Solid construction, hotel hiring suggests more rate hikes


Employers continued to hire at a relatively strong pace in September, with notable gains in two real estate sectors: leisure and hospitality, and construction.

The pace of hiring will likely keep the Federal Reserve – which is trying to contain inflation by cooling the economy – on track for another round of interest rate hikes at its November meeting, economists predicted.

“We expect the Federal Reserve to raise rates by at least an additional 50 basis points,” Mortgage Bankers Association chief economist Mike Fratantoni said in a statement, adding that the Fed “could do more.” if inflation does not slow down.

The leisure and hospitality industry created 83,000 new jobs last month, although it employed 1.1 million, or 6.7%, fewer than before the pandemic, according to statistics released Friday by the government.

Construction companies hired 19,000 workers last month as unemployment in the industry fell to a near-record low of 3.8%, according to Nick Grandy of Chicago-based management consulting firm RSM.

Employment levels were little changed in retail last month, although job openings in the industry fell by 143,000 through the end of August, indicating that many openings are being pulled back rather than filled.

“This suggests employers are working to eliminate these openings first and slow the pace of hiring before turning to layoffs as the economy cools,” Fratantoni said.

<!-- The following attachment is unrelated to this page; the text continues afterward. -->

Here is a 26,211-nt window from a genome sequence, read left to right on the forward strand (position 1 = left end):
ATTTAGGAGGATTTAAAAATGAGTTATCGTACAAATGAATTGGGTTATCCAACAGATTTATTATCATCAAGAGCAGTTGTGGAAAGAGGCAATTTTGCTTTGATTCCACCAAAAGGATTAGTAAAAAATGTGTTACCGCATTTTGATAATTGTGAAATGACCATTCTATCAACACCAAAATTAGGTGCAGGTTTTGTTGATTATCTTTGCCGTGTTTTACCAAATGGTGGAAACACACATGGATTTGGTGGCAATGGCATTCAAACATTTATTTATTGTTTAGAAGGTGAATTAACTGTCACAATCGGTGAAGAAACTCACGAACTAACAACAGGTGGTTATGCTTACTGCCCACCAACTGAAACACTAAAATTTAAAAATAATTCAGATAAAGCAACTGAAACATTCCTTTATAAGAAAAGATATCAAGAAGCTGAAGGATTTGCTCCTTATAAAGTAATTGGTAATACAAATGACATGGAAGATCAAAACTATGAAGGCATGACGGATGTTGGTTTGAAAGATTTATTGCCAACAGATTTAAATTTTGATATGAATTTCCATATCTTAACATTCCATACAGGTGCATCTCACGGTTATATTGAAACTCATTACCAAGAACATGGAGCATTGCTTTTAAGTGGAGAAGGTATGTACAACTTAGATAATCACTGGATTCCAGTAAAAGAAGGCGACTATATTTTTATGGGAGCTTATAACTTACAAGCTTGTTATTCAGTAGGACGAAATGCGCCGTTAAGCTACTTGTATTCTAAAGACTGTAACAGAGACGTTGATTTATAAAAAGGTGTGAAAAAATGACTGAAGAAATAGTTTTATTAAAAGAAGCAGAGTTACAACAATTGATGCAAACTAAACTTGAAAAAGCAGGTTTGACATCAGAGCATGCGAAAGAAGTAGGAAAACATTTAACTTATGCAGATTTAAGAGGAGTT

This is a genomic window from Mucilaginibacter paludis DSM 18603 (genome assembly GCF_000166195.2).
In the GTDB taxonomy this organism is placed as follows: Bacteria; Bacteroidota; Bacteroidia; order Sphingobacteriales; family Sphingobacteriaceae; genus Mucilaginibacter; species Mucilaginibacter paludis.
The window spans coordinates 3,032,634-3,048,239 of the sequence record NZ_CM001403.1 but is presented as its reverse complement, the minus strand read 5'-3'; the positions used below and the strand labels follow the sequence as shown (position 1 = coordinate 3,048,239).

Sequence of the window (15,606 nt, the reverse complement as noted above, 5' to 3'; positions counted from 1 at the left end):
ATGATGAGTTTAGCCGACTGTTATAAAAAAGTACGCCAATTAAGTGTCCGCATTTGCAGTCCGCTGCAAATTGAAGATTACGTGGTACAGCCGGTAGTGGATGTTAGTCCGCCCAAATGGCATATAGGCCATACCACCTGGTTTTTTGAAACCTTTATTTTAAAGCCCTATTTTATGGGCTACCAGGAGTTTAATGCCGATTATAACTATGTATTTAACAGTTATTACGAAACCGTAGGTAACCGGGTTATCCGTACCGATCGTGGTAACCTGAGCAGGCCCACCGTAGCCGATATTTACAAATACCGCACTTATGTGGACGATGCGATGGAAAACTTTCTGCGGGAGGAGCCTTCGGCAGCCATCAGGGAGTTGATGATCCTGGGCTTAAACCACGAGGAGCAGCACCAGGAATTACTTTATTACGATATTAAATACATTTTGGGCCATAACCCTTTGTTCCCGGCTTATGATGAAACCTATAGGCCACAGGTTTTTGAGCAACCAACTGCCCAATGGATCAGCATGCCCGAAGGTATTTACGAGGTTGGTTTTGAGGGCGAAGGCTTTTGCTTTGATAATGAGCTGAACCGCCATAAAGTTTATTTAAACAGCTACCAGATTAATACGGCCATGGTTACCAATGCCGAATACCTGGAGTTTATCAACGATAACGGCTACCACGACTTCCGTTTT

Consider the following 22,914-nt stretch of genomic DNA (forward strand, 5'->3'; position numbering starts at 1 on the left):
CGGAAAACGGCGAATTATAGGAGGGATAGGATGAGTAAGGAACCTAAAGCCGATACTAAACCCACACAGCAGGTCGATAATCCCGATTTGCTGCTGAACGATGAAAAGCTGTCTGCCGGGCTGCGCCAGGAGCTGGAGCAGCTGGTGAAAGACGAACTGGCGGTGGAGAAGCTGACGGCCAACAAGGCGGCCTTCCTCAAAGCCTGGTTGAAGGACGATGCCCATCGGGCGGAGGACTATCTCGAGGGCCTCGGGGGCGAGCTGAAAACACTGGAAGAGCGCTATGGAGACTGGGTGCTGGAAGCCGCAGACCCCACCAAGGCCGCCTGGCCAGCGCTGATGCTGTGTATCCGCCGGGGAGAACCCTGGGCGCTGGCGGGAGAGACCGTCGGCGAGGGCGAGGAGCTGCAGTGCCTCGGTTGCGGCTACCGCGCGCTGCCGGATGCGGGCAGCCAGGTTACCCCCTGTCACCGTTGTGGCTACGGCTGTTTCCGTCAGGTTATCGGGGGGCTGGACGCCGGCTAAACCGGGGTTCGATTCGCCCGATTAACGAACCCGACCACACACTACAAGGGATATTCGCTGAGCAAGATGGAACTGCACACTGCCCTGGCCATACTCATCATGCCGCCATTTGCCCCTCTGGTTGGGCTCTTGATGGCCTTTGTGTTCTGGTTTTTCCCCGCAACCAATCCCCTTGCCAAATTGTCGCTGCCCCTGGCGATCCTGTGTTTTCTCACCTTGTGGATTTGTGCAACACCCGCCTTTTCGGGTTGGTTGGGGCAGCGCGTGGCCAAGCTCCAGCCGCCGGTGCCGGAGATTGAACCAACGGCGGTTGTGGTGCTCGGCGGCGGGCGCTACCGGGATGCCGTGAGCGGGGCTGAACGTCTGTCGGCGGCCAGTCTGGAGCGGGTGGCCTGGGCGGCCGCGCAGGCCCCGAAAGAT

Overall, the US economy added 263,000 jobs in September, for an average monthly gain of 420,000 jobs this year, while the unemployment rate edged down to a historic low of 3.5%.

As rapidly rising mortgage rates began to weigh on the housing market, the rising cost of renting contributed to inflation, strengthening the case for further rate hikes.

“We are now in the seasonally slow time of year for rentals (September to March), so maybe residents will have some bargaining power with landlords,” said Al Otero of Armada ETF Advisors. , which sells investments in residential REITs.

“However, general market conditions will likely remain quite tight,” he said, with apartment vacancy rates near record highs and home ownership still out of reach for many.

Workplace footfall improved significantly last month, with only 5.2% of workers doing their work remotely, up from 6.5% in August, a figure that rose to 35% in May 2020.

The average hourly wage for non-government workers rose 10 cents last month to $32.46, representing an annual wage increase of 5%. Meanwhile, price inflation stands at 8.6% in August.

Notably, wage growth in leisure and hospitality slowed in September.

“Leisure and hospitality is sort of a residual sector of the labor market,” said Justin Bloesch, a research fellow at Columbia Business School. wrote on Twitter. “It absorbs workers if demand is low, but workers leave if they get better jobs.”

“That makes wage growth at L&H a very good indicator of labor market tightness,” he added. “The tightness is down.”

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